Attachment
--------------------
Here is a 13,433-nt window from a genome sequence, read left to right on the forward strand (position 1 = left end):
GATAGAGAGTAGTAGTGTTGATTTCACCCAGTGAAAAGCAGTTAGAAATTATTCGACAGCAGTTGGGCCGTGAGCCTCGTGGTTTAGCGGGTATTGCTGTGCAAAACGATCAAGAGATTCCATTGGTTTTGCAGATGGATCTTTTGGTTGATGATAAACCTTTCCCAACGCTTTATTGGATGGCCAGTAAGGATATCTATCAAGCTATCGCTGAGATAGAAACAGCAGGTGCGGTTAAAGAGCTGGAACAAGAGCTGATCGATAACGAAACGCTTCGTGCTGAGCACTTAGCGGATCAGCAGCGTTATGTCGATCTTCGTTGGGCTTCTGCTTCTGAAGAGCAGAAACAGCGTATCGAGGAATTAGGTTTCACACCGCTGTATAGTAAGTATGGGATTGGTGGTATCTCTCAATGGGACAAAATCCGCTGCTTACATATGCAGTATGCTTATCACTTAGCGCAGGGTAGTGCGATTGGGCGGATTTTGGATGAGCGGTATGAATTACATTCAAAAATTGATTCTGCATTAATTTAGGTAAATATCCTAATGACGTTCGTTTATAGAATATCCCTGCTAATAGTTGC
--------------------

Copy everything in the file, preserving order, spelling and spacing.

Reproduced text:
Here is a 13,433-nt window from a genome sequence, read left to right on the forward strand (position 1 = left end):
GATAGAGAGTAGTAGTGTTGATTTCACCCAGTGAAAAGCAGTTAGAAATTATTCGACAGCAGTTGGGCCGTGAGCCTCGTGGTTTAGCGGGTATTGCTGTGCAAAACGATCAAGAGATTCCATTGGTTTTGCAGATGGATCTTTTGGTTGATGATAAACCTTTCCCAACGCTTTATTGGATGGCCAGTAAGGATATCTATCAAGCTATCGCTGAGATAGAAACAGCAGGTGCGGTTAAAGAGCTGGAACAAGAGCTGATCGATAACGAAACGCTTCGTGCTGAGCACTTAGCGGATCAGCAGCGTTATGTCGATCTTCGTTGGGCTTCTGCTTCTGAAGAGCAGAAACAGCGTATCGAGGAATTAGGTTTCACACCGCTGTATAGTAAGTATGGGATTGGTGGTATCTCTCAATGGGACAAAATCCGCTGCTTACATATGCAGTATGCTTATCACTTAGCGCAGGGTAGTGCGATTGGGCGGATTTTGGATGAGCGGTATGAATTACATTCAAAAATTGATTCTGCATTAATTTAGGTAAATATCCTAATGACGTTCGTTTATAGAATATCCCTGCTAATAGTTGC